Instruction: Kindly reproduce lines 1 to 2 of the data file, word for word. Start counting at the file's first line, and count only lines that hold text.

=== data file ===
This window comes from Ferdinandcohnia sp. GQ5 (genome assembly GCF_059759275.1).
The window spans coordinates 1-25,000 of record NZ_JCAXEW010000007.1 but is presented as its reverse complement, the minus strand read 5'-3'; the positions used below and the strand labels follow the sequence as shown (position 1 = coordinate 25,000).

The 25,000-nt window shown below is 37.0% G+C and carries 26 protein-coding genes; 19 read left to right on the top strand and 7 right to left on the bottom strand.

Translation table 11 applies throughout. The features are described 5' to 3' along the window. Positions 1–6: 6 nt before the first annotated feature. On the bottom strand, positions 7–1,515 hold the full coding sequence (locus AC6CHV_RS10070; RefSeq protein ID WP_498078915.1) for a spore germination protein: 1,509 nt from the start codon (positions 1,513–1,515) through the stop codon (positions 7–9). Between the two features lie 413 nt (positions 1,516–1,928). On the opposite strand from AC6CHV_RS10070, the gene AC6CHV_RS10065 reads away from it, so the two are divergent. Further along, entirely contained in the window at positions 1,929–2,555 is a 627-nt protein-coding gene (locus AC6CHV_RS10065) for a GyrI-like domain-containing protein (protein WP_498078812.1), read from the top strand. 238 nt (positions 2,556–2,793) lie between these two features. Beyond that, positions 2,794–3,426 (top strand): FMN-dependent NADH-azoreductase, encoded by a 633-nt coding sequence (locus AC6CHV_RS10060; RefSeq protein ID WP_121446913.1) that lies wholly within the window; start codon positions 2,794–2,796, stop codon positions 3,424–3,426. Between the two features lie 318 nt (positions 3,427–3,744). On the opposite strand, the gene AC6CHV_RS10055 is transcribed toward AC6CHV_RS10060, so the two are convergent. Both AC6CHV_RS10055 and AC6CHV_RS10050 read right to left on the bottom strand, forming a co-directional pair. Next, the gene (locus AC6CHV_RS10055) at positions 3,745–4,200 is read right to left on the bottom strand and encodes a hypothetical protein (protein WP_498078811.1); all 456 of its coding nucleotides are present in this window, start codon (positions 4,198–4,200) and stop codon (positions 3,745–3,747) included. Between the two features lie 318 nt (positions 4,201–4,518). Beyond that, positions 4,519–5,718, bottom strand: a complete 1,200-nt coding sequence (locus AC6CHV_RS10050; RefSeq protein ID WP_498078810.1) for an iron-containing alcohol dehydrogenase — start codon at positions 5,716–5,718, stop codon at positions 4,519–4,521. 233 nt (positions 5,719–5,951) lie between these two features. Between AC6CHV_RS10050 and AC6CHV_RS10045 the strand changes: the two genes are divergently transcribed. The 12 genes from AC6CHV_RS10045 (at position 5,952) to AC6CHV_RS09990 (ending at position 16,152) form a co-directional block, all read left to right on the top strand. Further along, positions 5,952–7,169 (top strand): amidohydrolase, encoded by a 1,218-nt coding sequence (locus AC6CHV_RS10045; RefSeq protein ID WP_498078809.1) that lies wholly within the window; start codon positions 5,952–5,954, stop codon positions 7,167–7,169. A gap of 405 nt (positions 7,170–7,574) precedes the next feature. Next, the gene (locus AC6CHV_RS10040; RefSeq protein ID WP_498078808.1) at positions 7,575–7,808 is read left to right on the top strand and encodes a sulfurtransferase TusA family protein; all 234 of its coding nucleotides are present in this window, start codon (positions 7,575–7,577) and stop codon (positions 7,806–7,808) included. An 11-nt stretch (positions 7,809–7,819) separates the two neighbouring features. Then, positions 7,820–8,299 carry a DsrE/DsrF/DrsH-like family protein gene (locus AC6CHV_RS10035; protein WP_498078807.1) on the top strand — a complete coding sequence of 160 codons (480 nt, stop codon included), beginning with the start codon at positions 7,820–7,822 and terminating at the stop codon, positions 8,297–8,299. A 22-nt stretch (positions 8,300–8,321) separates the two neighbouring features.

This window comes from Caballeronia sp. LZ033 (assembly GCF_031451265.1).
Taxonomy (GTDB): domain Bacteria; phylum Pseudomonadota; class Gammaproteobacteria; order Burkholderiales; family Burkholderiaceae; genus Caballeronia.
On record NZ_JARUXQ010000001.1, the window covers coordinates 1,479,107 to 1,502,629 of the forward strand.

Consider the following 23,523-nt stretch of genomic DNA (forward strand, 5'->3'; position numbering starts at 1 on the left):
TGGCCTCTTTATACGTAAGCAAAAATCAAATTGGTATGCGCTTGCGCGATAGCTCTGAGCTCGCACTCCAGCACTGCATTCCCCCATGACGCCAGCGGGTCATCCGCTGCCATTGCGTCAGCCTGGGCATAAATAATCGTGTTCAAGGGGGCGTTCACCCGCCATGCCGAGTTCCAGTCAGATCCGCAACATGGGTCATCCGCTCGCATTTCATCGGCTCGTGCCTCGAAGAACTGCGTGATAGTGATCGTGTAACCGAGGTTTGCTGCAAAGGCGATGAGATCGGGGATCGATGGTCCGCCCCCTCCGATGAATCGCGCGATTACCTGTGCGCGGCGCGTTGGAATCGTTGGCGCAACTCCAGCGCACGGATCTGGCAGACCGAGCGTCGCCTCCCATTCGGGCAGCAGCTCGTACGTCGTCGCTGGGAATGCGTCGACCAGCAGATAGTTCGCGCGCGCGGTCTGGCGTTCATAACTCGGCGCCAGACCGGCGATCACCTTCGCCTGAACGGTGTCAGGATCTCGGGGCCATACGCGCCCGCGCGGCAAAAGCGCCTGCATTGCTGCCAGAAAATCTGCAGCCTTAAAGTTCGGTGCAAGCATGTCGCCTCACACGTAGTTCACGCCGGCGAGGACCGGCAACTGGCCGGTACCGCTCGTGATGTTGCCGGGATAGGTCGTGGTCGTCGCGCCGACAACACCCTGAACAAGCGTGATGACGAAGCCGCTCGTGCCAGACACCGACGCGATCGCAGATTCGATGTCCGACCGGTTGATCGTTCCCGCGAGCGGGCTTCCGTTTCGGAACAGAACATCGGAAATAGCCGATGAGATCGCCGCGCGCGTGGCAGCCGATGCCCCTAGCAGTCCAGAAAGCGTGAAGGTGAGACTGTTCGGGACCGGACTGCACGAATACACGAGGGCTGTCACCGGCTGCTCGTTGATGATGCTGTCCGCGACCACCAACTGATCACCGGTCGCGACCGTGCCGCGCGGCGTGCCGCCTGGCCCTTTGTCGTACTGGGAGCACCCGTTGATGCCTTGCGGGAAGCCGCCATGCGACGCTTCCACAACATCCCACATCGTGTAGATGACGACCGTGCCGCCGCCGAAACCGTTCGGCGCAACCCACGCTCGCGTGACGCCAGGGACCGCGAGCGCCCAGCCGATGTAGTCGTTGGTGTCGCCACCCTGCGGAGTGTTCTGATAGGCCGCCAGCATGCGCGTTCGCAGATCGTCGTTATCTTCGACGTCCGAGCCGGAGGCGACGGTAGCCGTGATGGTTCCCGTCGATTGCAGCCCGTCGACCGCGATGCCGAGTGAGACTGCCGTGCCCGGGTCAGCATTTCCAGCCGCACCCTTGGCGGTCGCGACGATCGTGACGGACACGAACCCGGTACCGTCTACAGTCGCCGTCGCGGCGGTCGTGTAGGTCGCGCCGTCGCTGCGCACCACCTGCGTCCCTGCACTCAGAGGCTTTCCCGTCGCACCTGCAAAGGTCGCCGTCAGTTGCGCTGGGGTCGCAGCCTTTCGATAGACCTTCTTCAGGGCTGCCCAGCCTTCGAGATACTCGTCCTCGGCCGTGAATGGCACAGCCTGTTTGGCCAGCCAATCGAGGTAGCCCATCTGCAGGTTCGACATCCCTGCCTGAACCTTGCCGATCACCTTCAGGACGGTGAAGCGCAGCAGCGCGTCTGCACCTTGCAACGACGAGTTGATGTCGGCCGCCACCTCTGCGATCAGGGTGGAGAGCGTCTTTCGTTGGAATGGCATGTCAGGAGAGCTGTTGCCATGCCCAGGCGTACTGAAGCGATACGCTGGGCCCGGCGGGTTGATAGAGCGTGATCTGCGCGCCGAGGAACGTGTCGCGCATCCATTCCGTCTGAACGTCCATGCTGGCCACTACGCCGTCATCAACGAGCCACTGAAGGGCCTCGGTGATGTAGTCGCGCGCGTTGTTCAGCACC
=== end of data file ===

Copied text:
This window comes from Ferdinandcohnia sp. GQ5 (genome assembly GCF_059759275.1).
The window spans coordinates 1-25,000 of record NZ_JCAXEW010000007.1 but is presented as its reverse complement, the minus strand read 5'-3'; the positions used below and the strand labels follow the sequence as shown (position 1 = coordinate 25,000).